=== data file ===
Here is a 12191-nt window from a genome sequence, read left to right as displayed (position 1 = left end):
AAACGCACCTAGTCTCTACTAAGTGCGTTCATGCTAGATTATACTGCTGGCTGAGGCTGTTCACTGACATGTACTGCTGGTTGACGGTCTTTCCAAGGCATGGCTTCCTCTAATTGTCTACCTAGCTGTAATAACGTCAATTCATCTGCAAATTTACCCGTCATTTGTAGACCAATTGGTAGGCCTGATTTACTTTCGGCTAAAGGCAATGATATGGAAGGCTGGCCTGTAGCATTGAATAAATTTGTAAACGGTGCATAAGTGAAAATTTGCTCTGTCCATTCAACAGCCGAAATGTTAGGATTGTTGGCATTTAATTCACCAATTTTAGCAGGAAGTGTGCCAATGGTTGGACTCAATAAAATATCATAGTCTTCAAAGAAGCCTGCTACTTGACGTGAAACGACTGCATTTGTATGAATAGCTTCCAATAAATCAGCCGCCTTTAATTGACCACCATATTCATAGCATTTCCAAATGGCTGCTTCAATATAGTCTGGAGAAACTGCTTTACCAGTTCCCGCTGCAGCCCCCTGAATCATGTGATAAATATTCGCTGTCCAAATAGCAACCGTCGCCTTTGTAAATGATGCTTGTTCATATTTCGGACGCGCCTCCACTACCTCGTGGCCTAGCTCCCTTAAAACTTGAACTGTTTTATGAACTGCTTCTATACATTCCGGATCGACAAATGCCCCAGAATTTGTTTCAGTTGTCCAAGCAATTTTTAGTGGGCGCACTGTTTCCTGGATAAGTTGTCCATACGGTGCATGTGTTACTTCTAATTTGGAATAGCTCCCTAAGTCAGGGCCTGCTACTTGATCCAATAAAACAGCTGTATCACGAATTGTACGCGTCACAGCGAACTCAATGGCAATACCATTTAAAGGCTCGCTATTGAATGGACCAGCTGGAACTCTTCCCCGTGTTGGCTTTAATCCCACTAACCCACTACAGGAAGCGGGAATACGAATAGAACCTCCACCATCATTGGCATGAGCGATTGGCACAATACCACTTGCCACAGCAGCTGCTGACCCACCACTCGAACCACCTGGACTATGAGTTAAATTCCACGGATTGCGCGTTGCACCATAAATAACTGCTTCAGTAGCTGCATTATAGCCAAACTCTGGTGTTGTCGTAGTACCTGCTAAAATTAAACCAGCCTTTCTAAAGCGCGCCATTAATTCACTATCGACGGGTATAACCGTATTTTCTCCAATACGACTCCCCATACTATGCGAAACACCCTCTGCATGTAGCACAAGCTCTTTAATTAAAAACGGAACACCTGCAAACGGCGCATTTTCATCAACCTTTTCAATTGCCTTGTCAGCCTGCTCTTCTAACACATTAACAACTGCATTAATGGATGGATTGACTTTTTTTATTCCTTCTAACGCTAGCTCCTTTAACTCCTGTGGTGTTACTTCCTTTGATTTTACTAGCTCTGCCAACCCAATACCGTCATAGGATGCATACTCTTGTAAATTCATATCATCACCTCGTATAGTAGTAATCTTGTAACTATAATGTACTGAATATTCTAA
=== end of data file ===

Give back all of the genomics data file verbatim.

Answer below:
Here is a 12191-nt window from a genome sequence, read left to right as displayed (position 1 = left end):
AAACGCACCTAGTCTCTACTAAGTGCGTTCATGCTAGATTATACTGCTGGCTGAGGCTGTTCACTGACATGTACTGCTGGTTGACGGTCTTTCCAAGGCATGGCTTCCTCTAATTGTCTACCTAGCTGTAATAACGTCAATTCATCTGCAAATTTACCCGTCATTTGTAGACCAATTGGTAGGCCTGATTTACTTTCGGCTAAAGGCAATGATATGGAAGGCTGGCCTGTAGCATTGAATAAATTTGTAAACGGTGCATAAGTGAAAATTTGCTCTGTCCATTCAACAGCCGAAATGTTAGGATTGTTGGCATTTAATTCACCAATTTTAGCAGGAAGTGTGCCAATGGTTGGACTCAATAAAATATCATAGTCTTCAAAGAAGCCTGCTACTTGACGTGAAACGACTGCATTTGTATGAATAGCTTCCAATAAATCAGCCGCCTTTAATTGACCACCATATTCATAGCATTTCCAAATGGCTGCTTCAATATAGTCTGGAGAAACTGCTTTACCAGTTCCCGCTGCAGCCCCCTGAATCATGTGATAAATATTCGCTGTCCAAATAGCAACCGTCGCCTTTGTAAATGATGCTTGTTCATATTTCGGACGCGCCTCCACTACCTCGTGGCCTAGCTCCCTTAAAACTTGAACTGTTTTATGAACTGCTTCTATACATTCCGGATCGACAAATGCCCCAGAATTTGTTTCAGTTGTCCAAGCAATTTTTAGTGGGCGCACTGTTTCCTGGATAAGTTGTCCATACGGTGCATGTGTTACTTCTAATTTGGAATAGCTCCCTAAGTCAGGGCCTGCTACTTGATCCAATAAAACAGCTGTATCACGAATTGTACGCGTCACAGCGAACTCAATGGCAATACCATTTAAAGGCTCGCTATTGAATGGACCAGCTGGAACTCTTCCCCGTGTTGGCTTTAATCCCACTAACCCACTACAGGAAGCGGGAATACGAATAGAACCTCCACCATCATTGGCATGAGCGATTGGCACAATACCACTTGCCACAGCAGCTGCTGACCCACCACTCGAACCACCTGGACTATGAGTTAAATTCCACGGATTGCGCGTTGCACCATAAATAACTGCTTCAGTAGCTGCATTATAGCCAAACTCTGGTGTTGTCGTAGTACCTGCTAAAATTAAACCAGCCTTTCTAAAGCGCGCCATTAATTCACTATCGACGGGTATAACCGTATTTTCTCCAATACGACTCCCCATACTATGCGAAACACCCTCTGCATGTAGCACAAGCTCTTTAATTAAAAACGGAACACCTGCAAACGGCGCATTTTCATCAACCTTTTCAATTGCCTTGTCAGCCTGCTCTTCTAACACATTAACAACTGCATTAATGGATGGATTGACTTTTTTTATTCCTTCTAACGCTAGCTCCTTTAACTCCTGTGGTGTTACTTCCTTTGATTTTACTAGCTCTGCCAACCCAATACCGTCATAGGATGCATACTCTTGTAAATTCATATCATCACCTCGTATAGTAGTAATCTTGTAACTATAATGTACTGAATATTCTAA